I thought we should differentiate WuToWu Summer from WuToWu School Year, if only because we’re not taking a full course load. So let me know if you have any ideas! For the moment, though, I am foregoing our typical numbering format, even though I will keep ending my posts with various cheeses. I’ve been writing a lot more this summer, which has been nice, even if it hasn’t manifested itself on the blog. Now, however, it will!
It might be a bit of a lingering effect from my English class on setting or the result of traveling a lot in a short amount of time, but I’ve been thinking about places a great deal. Harvard in the summer is a strange palimpsest of the present, my memories of the academic year, and my my memories of summers spent at and around Stanford. I am at home, and yet I am not at home. I know what it is like to be a high school student living on campus for part of the summer, and now I know what it is like to be a college and see high school students come onto campus. I’m going to learn what it is like to be a mentor, after having been mentored by college students. And I know what Harvard is like during the school year, but I will learn what it means to live in a dorm without air conditioning in the middle of a Boston summer. The campus has plenty of familiar spaces: libraries, dormitories, stores, and restaurants. Now I get to see how these differences I’ve listed change the significance of these spaces.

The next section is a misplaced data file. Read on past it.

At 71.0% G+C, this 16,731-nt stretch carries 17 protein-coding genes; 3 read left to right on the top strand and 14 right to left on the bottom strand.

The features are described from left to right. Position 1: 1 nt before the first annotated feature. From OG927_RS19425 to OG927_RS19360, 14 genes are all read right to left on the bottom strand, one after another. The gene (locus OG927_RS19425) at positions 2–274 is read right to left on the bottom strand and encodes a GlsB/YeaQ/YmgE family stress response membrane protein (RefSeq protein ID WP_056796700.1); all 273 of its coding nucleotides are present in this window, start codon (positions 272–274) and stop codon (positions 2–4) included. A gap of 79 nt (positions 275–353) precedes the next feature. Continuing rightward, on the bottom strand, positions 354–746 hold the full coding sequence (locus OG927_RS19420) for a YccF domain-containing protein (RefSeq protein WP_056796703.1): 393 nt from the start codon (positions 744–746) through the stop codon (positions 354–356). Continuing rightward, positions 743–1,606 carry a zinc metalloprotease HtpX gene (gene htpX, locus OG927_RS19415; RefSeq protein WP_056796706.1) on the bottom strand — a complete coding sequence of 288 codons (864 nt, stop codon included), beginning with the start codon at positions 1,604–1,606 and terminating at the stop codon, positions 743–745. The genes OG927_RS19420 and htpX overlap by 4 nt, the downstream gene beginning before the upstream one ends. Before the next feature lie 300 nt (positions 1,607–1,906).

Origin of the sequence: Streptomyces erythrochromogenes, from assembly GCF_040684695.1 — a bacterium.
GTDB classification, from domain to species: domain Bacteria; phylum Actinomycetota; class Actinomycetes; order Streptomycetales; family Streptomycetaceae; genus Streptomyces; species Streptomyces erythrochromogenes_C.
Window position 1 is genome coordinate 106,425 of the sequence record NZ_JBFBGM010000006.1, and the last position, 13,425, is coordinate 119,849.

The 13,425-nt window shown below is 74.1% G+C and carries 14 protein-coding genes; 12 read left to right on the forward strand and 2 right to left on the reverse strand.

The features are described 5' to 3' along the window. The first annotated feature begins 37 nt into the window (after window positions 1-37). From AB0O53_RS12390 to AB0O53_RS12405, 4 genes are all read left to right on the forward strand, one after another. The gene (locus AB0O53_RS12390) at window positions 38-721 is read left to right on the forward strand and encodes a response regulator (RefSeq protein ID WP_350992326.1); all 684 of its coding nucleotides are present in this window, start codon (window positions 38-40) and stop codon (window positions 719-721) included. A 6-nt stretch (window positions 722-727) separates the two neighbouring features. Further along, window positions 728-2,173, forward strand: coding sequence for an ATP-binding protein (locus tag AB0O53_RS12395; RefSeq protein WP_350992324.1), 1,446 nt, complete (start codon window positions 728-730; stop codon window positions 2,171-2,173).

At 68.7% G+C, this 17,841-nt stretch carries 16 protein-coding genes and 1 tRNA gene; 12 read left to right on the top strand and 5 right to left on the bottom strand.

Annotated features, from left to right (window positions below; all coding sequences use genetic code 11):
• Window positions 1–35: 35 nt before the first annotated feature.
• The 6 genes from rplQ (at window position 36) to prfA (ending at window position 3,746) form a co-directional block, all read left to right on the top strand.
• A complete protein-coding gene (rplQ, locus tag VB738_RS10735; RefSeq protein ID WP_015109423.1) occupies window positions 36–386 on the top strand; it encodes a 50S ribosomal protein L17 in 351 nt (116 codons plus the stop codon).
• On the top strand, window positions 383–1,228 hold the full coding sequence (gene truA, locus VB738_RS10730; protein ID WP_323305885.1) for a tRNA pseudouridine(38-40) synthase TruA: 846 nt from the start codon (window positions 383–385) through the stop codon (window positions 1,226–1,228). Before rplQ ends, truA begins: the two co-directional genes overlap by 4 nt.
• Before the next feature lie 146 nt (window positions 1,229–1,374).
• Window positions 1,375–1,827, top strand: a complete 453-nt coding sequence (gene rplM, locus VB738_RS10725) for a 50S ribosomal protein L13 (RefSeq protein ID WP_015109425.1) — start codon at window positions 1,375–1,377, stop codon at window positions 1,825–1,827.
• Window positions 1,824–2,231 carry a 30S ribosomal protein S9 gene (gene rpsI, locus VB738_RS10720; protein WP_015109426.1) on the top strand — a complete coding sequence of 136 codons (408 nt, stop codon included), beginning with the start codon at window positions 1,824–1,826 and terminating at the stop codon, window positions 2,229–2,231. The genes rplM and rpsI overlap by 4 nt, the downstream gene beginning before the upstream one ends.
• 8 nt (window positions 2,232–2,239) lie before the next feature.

I had my first Shakespeare class today, in which we learned a bit about Shakespeare’s career, the theatrical world in which he trained and worked, and the theatre itself, as a physical space. It seems that this space held important allegorical and symbolic significance during the performances of Shakespeare’s places. Getting back to Shakespeare has been an exercise in multitasking. Sometimes I’ll read the monologues as if they were poetry, trying to keep in mind both the substance of the speech and the meter. At other times, I’m trying to keep three different characters, all named Edward, truly distinct from one another. It’s been fun to read aloud, to put myself in the shoes of the scheming Richard, or the hilariously pitiable Duchess of York, or the naive Hastings. If I cannot watch the play performed in front of my eyes, I can at least imagine it in my mind, being producer, actor, and director all at once.
It’s the beginning of a new experience at Harvard for me, so I thought WuToWu also deserved a change. Mr. Bushyhead has also moved into new digs, thanks to a generous benefactor: